Factor XII Deficiency in a Patient with Severe Burns: A Case Study

Dr Isobel Yeap1, Dr  Aruna Wijewardana1, Dr John Vandervord1

1Royal North Shore Hospital, St Leonards, Australia


Factor XII deficiency has an estimated incidence of 1-3%. For many years, it was believed to be unique amongst the factor deficiencies in the sense that it was thought to have no clinical significance. It is typically diagnosed incidentally on pathology tests: ex vivo it causes a prolongation of partial thromboplastin time (PTT), but in vivo it has been shown to have no effect on haemostasis. Large-scale human studies have proven contradictory. Some studies have suggested an inverse association between factor XII levels and risk of myocardial infarction, while other have suggested that factor XIIa may contribute to thrombus formation.

We present an interesting case of a patient with Factor XII deficiency who presented with a 13% burn to her forearm, face and abdomen due to smoking in bed. She was taken to the operating theatre eight times for repeated debridement and application of split thickness skin grafts. Due to significant post-operative bleeding, her haemoglobin dropped to 57. She required regular blood transfusions, in total receiving 22 units of packed red blood cells.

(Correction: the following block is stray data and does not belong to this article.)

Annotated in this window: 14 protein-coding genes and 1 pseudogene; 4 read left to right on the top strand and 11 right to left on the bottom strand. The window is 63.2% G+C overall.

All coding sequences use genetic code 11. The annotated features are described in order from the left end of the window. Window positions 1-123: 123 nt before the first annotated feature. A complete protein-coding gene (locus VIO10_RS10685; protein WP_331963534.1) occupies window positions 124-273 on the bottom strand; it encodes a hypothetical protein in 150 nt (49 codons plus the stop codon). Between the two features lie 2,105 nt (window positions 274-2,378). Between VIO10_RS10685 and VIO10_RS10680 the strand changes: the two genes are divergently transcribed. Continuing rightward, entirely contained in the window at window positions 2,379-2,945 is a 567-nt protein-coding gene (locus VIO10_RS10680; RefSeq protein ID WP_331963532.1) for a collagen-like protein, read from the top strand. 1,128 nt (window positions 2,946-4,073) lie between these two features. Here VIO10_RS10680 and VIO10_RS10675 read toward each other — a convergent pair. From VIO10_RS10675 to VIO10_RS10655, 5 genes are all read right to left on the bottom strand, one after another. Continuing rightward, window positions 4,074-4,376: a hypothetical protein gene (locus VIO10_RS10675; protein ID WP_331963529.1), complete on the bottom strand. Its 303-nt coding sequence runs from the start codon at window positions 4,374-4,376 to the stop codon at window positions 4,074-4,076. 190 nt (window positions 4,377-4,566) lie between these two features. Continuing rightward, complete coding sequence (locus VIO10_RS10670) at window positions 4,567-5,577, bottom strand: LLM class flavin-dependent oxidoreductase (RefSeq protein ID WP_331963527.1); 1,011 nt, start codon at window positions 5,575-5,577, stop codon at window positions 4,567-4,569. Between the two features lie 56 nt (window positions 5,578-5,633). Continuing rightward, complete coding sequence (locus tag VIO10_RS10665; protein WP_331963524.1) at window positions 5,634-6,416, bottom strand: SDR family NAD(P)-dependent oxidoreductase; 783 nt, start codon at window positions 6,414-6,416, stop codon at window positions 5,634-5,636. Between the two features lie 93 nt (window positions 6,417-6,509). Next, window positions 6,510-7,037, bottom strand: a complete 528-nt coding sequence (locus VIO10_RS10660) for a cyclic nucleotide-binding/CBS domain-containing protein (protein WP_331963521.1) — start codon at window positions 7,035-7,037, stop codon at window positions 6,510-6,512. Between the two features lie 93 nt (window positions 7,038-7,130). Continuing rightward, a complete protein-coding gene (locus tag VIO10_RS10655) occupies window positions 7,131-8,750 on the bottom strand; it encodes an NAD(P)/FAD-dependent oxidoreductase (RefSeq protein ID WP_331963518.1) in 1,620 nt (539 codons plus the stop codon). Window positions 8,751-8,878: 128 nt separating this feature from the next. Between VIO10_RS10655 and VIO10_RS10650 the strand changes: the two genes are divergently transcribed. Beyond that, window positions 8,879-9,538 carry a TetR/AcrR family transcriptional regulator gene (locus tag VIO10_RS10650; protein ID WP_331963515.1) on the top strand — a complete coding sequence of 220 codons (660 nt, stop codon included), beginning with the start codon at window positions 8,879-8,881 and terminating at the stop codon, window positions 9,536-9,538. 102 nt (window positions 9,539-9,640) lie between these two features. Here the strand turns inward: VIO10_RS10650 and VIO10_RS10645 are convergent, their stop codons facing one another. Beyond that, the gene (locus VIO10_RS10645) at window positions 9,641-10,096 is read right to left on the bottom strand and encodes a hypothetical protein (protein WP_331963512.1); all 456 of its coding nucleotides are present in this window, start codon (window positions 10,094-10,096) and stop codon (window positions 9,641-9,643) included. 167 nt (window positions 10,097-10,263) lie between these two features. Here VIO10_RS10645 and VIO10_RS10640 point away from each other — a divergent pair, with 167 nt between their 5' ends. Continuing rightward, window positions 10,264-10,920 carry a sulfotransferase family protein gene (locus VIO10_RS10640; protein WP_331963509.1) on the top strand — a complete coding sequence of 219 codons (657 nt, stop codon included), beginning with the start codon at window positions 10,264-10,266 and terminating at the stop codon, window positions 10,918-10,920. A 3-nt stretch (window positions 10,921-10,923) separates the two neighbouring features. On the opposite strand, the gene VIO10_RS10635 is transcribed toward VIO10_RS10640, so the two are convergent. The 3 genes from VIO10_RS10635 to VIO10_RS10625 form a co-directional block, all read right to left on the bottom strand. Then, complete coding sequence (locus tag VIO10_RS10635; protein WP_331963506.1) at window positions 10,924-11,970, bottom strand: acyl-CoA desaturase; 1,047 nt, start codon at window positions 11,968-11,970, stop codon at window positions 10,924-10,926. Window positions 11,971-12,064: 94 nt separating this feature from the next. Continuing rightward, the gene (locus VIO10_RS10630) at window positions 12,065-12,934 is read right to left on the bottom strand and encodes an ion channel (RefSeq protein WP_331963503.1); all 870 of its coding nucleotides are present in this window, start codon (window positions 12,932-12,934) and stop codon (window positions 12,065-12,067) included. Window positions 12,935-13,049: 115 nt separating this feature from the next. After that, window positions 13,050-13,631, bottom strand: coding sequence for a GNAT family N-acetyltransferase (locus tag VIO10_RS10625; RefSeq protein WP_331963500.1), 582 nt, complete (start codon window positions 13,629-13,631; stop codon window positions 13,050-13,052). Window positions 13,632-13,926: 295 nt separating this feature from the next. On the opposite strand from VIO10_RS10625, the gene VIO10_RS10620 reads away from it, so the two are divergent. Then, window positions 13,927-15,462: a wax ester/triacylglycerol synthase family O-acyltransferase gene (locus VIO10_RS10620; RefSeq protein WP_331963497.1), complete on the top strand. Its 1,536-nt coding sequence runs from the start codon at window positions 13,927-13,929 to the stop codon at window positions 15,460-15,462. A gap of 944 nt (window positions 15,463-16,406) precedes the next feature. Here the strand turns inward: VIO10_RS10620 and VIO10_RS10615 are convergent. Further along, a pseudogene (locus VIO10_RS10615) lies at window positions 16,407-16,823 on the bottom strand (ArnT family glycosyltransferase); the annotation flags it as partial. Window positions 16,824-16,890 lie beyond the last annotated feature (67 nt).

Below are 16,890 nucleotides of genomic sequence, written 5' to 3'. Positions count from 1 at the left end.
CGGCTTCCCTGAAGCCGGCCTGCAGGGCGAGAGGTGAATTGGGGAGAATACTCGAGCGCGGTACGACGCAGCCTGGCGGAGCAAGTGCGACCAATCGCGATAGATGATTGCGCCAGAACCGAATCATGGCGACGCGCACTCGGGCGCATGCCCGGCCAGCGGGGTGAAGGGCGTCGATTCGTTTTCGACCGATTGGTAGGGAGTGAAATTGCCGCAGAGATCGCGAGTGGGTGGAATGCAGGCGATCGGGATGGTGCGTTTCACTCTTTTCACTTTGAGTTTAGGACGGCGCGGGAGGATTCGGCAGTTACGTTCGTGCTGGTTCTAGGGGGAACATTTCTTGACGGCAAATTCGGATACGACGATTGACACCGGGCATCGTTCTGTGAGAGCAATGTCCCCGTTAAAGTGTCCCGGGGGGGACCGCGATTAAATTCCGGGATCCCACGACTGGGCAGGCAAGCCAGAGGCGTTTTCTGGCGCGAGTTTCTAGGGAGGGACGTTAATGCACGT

Recent studies involving murine models have shown that mice with Factor XII deficiency have impaired formation of thrombi in arterial injury models. Burns surgery involves extensive and repeated debridement of dermal skin, which is rich in capillaries, venules and arterioles. We propose that our patient may have been unable to achieve adequate haemostasis of the small vessels sheared during debridement, such that her Factor XII deficiency may have been responsible for her delayed but significant post-operative oozing.


Isobel is a resident medical officer who has worked with the Severe Burns Unit and Plastic Surgery Department at Royal North Shore Hospital. Prior to studying medicine, she completed her Bachelor (Honours) in Economics.

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